The Federal Drug Administration recently approved a new heart valve called the Trifecta, but three years ago Sis Doumite, 73, was the first in Texas to receive the valve in a clinical trial.
Doumite took the risk with reassurance from Dr. Joseph Coselli, chief of adult cardiac surgery for Texas Heart Institute at St. Luke's Hospital. He said, "this device had been implanted in thousands and thousands of patients overseas before it was ever implanted here."
Still, Doumite said she was not thrilled about having open heart surgery. Doctors discovered her aortic valve was not functioning properly after she was rushed to the emergency room suffering from shortness of breath.
"The thought of them cutting my chest open you know was scary, but I know it had to be done," said Doumite.
The aortic valve allows blood to flow from the left ventricle, the main pumping chamber of the heart, to the body's main artery, the aorta. According to Dr. Coselli, a malfunctioning valve could be deadly.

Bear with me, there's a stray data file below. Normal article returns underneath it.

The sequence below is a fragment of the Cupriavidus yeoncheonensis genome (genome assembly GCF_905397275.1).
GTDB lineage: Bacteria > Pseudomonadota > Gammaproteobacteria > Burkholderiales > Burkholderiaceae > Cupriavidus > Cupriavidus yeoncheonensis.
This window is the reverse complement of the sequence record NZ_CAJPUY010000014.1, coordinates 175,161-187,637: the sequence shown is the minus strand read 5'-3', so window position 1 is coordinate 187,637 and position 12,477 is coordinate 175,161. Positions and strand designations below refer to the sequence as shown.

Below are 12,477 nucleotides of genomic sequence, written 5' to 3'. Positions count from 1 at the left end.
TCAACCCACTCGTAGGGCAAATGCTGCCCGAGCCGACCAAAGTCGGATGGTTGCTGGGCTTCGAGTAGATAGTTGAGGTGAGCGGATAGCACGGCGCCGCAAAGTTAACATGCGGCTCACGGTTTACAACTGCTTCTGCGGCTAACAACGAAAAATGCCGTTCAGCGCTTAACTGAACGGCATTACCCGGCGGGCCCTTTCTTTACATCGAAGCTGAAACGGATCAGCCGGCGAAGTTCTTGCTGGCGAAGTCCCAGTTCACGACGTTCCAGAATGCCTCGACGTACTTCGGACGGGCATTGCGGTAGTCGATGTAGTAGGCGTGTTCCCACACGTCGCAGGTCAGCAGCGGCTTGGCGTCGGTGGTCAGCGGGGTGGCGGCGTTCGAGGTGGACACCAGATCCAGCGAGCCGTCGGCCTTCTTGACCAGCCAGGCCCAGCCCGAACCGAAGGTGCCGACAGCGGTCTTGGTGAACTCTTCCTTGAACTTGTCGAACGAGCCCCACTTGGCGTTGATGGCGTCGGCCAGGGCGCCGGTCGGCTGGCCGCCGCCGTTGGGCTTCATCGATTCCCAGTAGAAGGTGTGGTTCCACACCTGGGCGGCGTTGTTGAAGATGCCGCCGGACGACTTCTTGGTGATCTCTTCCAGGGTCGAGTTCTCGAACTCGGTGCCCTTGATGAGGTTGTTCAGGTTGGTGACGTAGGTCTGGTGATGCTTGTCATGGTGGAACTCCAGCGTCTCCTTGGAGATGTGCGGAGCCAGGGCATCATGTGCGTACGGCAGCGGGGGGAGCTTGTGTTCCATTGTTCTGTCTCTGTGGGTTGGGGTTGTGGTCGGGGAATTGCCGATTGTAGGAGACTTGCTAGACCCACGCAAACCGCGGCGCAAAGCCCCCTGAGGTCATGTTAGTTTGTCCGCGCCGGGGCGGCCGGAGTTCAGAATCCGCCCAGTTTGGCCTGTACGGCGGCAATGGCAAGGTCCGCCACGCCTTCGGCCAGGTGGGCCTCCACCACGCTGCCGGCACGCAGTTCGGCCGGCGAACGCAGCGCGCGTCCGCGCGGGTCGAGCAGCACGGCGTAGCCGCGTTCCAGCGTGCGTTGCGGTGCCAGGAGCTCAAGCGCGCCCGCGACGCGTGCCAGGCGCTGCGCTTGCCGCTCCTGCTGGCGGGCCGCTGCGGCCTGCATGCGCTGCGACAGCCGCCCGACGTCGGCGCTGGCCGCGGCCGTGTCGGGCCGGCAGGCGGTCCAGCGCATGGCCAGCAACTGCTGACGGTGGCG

"Disease and deterioration of the aortic valve that leads to heart failure and in many cases death," said Dr. Coselli.
He asked Doumite to participate in a clinical trial for the Trifecta valve and Doumite agreed making her the first in Texas receive the device.
"In the clinical trial itself there were over a thousand of these valves put in the patients who were followed carefully," explained Dr. Coselli.
The titanium and tissue valve was implanted on a Monday in 2008 and by Friday, Doumite said, she was up and going again.
"My daughter and I walked. In fact, she made me slow down because I was feeling good," said Doumite.
"Everybody was shocked that I was dressed and had my makeup on," continued Doumite.
The Trifecta valve now has the FDA's seal of approval and with an estimated 90,000 heart valve replacements annually Dr. Coselli said it will become more widely available in the coming years.